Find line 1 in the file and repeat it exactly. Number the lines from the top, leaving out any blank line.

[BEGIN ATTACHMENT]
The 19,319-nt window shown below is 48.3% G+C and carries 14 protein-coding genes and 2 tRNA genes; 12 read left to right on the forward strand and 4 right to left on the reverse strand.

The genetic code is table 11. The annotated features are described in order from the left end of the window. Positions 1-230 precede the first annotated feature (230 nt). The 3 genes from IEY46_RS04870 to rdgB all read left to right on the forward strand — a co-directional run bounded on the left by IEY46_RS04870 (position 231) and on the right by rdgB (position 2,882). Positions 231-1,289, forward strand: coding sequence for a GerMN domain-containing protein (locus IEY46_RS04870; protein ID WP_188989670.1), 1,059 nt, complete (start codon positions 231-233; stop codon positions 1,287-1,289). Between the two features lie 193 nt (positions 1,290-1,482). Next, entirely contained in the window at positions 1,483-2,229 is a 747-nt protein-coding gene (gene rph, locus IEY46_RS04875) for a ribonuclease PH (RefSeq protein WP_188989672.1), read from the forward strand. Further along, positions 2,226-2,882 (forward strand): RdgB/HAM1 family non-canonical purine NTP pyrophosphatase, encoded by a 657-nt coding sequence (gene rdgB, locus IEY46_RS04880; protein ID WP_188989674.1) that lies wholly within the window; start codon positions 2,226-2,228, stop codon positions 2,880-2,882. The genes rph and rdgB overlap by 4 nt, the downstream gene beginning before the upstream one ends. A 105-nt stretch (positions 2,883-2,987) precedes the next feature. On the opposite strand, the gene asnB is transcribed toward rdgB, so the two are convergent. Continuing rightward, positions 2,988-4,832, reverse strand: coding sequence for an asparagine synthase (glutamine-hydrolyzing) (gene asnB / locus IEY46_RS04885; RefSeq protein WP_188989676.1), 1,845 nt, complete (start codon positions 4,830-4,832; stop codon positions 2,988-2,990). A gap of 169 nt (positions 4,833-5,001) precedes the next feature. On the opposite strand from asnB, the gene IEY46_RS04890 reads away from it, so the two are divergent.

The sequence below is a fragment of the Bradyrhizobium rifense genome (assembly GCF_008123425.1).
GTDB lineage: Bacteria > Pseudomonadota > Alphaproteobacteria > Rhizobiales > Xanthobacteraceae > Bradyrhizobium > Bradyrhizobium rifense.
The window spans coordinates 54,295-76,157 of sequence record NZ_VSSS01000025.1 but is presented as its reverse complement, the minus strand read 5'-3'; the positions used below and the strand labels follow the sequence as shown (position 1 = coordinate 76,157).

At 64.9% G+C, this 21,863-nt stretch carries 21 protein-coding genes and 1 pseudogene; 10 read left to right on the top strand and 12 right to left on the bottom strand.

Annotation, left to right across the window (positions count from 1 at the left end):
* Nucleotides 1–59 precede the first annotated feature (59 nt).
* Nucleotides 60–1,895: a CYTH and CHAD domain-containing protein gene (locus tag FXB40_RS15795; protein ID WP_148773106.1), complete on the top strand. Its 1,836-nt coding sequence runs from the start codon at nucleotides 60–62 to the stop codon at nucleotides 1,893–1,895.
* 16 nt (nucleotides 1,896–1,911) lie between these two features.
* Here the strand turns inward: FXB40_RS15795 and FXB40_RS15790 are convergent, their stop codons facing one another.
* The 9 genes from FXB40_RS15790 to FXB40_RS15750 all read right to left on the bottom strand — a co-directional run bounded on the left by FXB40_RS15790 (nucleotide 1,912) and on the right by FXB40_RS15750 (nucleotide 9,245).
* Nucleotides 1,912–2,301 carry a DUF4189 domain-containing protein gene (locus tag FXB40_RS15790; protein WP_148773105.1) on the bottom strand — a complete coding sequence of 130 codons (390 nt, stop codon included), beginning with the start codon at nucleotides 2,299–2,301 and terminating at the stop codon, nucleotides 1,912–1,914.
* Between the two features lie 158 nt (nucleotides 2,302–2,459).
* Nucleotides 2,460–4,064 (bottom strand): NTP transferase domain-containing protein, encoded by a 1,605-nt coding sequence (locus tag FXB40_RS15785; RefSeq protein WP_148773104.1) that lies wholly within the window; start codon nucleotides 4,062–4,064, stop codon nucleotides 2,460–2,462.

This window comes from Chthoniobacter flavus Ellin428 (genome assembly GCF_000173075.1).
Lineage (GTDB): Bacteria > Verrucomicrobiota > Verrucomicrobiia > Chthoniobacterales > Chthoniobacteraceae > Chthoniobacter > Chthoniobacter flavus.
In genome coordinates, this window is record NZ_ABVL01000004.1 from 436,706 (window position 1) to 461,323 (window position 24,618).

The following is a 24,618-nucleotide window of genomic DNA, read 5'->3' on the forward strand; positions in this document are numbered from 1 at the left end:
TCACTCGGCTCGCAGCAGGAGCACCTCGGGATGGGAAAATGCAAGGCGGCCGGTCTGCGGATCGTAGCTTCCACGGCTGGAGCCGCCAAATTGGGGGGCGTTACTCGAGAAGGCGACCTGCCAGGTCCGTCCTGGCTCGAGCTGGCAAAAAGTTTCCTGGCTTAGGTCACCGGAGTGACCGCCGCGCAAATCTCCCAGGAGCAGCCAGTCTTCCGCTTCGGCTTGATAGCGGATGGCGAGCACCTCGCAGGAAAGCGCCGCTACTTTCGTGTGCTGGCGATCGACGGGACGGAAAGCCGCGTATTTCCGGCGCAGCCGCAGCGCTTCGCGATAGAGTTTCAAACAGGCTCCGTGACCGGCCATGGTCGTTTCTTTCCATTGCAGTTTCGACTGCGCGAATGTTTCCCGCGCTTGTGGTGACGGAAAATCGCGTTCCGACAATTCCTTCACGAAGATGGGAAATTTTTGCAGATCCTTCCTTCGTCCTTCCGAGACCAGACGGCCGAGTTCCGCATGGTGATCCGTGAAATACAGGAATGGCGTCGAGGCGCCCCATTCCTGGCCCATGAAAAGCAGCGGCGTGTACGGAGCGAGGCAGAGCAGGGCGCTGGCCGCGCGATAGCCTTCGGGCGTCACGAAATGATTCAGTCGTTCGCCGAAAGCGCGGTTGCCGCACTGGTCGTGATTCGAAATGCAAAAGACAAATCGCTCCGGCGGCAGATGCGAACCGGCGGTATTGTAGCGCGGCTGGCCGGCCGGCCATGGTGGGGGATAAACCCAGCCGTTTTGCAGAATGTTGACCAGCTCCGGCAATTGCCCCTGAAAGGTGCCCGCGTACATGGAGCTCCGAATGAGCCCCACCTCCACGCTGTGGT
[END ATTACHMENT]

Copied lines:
The 19,319-nt window shown below is 48.3% G+C and carries 14 protein-coding genes and 2 tRNA genes; 12 read left to right on the forward strand and 4 right to left on the reverse strand.